UPDATE: the City of Sapulpa has responded to this story, clarifying that residential properties will not be shut off. Read that story here.
Two items on Monday’s Sapulpa City Council meeting dealt with clarifications or even tighter restrictions on the orders following the April 2nd Emergency City Council meeting, which led to a shelter-in-place order from Mayor Pro Tem Louis Martin, Jr.
The first item was to handle the specification and clarification that a violation of the Mayor’s orders are enforceable under a specific penalty provision in the city’s emergency management stipulations. Under this specification, the fine, which was previously a maximum of $200.00 could be raised to a maximum of $500.00. City Attorney David Widdoes said although some other cities have enacted a maximum fine of $1000.00, he recommended that the council restrict it to $500.00 in order to prevent triggering a trial jury, which he says the court system is unable to handle right now.
The ordinance says that each day’s continuation of a violation would be considered a separate offense, and may eventually lead to the city cutting off the utilities of recidivist violators. The motion passed unanimously.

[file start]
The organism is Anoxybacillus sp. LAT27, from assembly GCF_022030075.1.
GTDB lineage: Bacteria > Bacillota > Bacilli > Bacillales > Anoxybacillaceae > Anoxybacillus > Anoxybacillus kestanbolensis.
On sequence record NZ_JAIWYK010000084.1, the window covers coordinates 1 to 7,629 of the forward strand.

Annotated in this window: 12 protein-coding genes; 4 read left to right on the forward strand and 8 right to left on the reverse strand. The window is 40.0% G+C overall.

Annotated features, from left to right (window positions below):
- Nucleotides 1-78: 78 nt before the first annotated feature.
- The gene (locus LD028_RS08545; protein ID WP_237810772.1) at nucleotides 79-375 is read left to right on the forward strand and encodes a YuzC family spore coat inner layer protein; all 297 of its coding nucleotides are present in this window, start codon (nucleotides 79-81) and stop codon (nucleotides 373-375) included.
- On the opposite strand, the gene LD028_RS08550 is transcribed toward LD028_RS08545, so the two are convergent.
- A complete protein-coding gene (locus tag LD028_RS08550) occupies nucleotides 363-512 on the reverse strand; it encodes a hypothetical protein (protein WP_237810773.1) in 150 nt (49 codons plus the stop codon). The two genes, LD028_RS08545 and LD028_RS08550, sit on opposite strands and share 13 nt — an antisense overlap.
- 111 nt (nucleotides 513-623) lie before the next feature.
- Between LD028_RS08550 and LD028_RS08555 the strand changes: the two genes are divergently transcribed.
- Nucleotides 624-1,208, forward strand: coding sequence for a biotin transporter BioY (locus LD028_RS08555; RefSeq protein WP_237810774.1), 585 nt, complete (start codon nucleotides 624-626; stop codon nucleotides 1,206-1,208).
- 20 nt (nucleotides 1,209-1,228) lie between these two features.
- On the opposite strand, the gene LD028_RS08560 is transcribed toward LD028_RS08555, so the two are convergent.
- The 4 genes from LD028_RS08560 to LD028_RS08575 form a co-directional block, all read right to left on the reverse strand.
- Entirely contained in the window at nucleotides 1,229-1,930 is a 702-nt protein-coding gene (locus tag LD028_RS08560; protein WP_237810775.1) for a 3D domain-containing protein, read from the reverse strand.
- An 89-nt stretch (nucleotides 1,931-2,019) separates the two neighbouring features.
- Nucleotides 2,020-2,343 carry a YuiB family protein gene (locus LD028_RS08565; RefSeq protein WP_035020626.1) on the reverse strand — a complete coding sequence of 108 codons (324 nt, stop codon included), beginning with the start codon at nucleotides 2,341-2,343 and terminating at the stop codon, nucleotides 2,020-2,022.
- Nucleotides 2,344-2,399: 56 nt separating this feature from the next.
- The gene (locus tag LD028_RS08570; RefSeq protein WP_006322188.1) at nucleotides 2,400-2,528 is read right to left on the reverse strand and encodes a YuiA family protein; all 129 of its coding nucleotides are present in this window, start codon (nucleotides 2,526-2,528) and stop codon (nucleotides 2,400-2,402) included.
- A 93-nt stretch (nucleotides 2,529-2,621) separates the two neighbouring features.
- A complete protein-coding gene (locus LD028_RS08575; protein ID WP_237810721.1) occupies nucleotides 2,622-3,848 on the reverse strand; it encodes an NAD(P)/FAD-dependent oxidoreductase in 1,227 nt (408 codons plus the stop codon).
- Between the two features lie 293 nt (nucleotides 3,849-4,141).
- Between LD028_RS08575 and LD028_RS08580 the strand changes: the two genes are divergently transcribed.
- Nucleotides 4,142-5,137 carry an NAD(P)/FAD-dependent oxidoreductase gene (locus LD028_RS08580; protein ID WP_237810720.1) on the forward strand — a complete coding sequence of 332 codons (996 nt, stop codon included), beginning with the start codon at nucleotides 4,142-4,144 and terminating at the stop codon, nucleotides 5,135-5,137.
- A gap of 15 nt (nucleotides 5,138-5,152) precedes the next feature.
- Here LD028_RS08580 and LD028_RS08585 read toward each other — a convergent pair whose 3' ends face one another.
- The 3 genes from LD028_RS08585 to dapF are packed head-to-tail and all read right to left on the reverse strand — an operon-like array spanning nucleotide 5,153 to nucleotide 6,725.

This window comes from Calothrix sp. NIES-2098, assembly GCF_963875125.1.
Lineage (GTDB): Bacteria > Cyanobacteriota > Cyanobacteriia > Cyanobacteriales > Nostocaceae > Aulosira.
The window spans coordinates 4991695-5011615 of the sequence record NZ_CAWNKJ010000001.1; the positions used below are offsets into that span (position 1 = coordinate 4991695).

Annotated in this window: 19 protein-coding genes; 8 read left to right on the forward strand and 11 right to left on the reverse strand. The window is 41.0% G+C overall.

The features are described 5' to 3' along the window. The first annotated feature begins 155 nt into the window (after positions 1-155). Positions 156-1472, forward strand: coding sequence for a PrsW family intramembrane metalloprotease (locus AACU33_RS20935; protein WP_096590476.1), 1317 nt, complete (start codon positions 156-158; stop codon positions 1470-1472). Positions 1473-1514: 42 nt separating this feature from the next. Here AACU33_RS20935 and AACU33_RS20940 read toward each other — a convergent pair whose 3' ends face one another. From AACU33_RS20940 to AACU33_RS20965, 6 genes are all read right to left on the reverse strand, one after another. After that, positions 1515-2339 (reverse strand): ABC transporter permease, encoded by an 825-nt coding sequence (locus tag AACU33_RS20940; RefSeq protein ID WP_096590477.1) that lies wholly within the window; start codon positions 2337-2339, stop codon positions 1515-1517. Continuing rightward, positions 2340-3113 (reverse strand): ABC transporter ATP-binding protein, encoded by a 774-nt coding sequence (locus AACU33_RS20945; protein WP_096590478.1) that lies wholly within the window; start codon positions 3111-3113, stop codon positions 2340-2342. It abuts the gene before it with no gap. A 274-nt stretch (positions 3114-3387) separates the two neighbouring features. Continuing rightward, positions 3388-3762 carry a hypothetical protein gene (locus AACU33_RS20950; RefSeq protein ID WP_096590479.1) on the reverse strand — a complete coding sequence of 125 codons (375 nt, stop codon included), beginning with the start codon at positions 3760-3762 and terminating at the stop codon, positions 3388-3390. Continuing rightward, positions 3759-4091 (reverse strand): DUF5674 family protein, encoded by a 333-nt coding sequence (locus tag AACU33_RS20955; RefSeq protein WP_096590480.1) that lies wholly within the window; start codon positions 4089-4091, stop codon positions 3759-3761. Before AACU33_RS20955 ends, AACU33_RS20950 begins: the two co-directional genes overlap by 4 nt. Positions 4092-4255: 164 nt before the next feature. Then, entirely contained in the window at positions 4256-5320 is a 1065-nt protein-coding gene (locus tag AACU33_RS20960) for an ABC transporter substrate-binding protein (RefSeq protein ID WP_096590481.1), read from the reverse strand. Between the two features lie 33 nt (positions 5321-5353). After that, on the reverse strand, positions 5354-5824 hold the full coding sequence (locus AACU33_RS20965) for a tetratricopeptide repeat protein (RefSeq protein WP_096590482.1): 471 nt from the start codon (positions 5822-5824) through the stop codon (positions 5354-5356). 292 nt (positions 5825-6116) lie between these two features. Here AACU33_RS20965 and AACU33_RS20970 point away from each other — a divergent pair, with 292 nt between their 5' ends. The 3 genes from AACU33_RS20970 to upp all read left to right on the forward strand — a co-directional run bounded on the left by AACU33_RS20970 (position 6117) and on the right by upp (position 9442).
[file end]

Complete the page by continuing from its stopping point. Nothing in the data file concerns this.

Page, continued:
City Council considers requiring masks, “customers per square feet” rule
Later in the meeting, another item related to the Mayor’s third proclamation came up for consideration, where the City Council was asked about the possibility of further amending the proclamation to include requiring businesses that deal with the public to wear masks while doing so or enforcing Walmart’s new “customers per square feet” policy on other businesses of a similar nature, such as Dollar General.
On Saturday, Walmart officially began counting customers, allowing no more than five customers for every 1,000 square feet at a given time, roughly 20 percent of a store’s capacity.
City Councilor John Suggs encouraged the others to consider these restrictions, citing the CDC guidelines. The CDC was initially recommending that only those who tested positive for coronavirus needed to wear masks. They’ve since expanded that suggestion to say that they now recommend the use of cloth face coverings “in public settings where other social distancing measures are difficult to maintain (e.g., grocery stores and pharmacies) especially in areas of significant community-based transmission.” The expanded suggestion comes at the realization that many of those with coronavirus are asymptomatic (lacking symptoms).
Wes Galloway expressed some concern that they as a governing body couldn’t “tell people what to wear to work at a private business.” Ultimately, a motion was made to hold to the proclamation as is, with no changes. All but Suggs voted to approve.
Look for other stories regarding tonight’s City Council meeting this week.